The World Cup bid is a tiny part of Qatar’s expansion onto the global stage. Its award gave the country a focus for massive development.

In three short years the need for that deadline has diminished and if World Cup 2022 does move elsewhere, no one in Qatar should worry. Blatter and his cronies will rightly be left with egg on their faces too.

Rest assured, the construction industry will continue to thrive in Qatar, with or without the World Cup, and the country will continue its unhindered march to world influence.

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qwer 6 years ago

I think its time one starts reading between the lines of the subject. Currently world cup issues is being raised up to put pressure on qatar to stay away from middle east issues as a warning.

Big boys knows their ways of arm twisting !!!

Martin 6 years ago

Sometimes, things just don't work out like we want; however, I hope that Qatar continues to hold its head high even if it loses the 2022 World Cup. Its bid alone opened eyes around the world and raised the country's image immensely. This is quite amazing, given that many of us had never even heard of this little country only a few short years ago.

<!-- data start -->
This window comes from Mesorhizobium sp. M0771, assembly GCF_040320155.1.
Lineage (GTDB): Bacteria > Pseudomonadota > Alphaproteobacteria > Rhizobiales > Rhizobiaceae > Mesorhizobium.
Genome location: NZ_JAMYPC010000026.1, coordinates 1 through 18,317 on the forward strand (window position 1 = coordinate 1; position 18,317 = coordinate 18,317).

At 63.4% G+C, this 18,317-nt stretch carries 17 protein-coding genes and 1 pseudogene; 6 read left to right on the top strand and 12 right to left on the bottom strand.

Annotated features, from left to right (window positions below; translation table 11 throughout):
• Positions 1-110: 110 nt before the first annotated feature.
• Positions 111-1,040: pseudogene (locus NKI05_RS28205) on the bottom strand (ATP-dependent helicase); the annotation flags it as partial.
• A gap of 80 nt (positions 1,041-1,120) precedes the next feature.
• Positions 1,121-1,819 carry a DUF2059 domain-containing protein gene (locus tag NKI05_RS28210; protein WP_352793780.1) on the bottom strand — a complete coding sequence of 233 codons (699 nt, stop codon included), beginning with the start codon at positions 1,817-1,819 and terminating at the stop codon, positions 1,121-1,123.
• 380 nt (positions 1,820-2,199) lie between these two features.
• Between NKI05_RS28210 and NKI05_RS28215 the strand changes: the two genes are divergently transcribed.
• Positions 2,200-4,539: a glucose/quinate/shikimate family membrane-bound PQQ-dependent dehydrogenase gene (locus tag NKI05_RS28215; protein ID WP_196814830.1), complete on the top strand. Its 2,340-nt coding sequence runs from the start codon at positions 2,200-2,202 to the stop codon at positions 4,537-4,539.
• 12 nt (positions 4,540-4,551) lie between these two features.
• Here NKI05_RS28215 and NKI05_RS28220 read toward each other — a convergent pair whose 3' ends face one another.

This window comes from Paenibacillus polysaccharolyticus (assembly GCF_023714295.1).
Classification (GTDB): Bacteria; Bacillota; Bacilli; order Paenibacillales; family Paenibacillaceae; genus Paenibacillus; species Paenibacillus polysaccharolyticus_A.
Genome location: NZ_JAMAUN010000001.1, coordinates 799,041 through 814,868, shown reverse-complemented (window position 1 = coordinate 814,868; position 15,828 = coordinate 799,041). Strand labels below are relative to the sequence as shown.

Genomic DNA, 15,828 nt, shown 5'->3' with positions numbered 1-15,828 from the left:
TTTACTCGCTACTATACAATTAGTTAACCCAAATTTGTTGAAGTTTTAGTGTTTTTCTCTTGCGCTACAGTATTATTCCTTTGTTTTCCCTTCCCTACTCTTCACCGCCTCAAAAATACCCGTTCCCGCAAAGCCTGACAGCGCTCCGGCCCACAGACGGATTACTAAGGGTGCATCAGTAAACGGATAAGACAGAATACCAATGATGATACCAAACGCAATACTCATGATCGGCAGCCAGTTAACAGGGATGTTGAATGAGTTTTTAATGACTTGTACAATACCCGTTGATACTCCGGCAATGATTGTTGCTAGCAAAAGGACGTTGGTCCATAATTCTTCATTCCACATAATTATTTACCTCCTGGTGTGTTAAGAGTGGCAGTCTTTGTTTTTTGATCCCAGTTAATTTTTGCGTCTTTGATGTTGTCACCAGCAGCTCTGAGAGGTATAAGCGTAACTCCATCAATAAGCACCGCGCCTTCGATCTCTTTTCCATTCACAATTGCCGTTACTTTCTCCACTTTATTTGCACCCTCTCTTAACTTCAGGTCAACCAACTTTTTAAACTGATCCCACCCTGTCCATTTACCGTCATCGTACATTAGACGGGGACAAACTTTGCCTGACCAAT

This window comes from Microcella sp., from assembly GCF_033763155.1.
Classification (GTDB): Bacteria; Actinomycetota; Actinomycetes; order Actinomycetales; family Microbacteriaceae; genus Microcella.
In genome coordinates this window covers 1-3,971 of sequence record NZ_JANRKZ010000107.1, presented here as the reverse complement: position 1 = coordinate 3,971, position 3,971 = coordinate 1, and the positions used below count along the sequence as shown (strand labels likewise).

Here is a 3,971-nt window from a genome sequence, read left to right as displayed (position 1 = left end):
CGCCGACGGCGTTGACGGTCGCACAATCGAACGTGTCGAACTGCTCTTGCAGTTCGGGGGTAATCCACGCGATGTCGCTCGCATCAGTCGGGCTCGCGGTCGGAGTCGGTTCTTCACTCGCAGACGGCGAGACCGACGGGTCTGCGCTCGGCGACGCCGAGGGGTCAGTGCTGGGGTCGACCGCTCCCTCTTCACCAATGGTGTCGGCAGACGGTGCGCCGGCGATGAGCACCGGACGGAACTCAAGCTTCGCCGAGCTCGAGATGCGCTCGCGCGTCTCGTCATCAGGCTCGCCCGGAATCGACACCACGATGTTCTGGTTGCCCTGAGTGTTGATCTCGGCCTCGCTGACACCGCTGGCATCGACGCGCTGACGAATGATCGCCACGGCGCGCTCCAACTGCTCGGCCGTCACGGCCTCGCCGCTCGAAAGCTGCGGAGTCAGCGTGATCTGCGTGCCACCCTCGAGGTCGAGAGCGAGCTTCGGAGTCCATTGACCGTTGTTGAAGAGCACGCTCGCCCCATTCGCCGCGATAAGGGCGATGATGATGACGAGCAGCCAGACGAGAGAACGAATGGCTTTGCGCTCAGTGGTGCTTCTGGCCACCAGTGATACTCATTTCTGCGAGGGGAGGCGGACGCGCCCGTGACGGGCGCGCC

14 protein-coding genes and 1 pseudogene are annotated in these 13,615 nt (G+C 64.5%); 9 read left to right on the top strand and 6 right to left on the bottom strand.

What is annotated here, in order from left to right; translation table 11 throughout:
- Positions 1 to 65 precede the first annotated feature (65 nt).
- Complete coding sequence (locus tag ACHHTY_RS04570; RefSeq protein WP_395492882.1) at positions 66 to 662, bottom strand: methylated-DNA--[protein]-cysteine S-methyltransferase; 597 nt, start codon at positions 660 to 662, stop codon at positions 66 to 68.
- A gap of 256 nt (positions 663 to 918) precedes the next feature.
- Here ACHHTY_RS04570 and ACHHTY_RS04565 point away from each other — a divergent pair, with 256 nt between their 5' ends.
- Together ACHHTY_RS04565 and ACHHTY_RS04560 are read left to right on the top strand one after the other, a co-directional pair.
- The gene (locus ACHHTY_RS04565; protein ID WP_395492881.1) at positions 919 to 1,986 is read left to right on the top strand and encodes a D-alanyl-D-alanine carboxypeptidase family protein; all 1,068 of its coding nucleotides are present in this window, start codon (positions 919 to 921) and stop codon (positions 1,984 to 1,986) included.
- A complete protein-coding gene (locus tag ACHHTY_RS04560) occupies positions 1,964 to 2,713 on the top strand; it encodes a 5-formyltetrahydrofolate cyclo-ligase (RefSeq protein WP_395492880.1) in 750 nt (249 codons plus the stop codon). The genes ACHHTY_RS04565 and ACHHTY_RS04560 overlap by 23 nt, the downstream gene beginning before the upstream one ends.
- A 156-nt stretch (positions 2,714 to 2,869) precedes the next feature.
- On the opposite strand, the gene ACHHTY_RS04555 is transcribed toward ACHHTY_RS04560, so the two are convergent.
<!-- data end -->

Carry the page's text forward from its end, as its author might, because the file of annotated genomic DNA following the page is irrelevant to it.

Jim 6 years ago

Complete nonsense. You're pandering to the fantasies of rabid Europeans who can't stand the idea of a WC outside of Europe or SA.

Q2022 is a reality. Deal with it, and stop spinning pipe dreams for your miracle-hungry readership.

Matt Williams 6 years ago

Your arrogance is frankly astounding, deal with what? The issue at hand is that the WC WILL be moved, its just a question of where. It's a shame it really is however it should never have been awarded in the first place if this was always going to be an issue re heat.To call Europeans rabid is both deeply insulting and utterly ignorant. The only rabid elements here are your comments.

Mentabolism 6 years ago

There has been reports that palms were greased and I think the FIFA (read UEFA) is holding out in the hope that more may be doled out.
Does the whole world have to be held hostage to the football schedules of a few countries?
Is it really a deal breaker to play football in the winter?
Who stands to benefit most from moving the games from Qatar? Certainly not football in the region.

Peter 6 years ago

It's ridiculous that the writer of this article seems to suggest all the building work will continue as is even if 2022 were withdrawn. Many of the stadiums were to be built and relocated post the games. So invest billions to build all this now for what?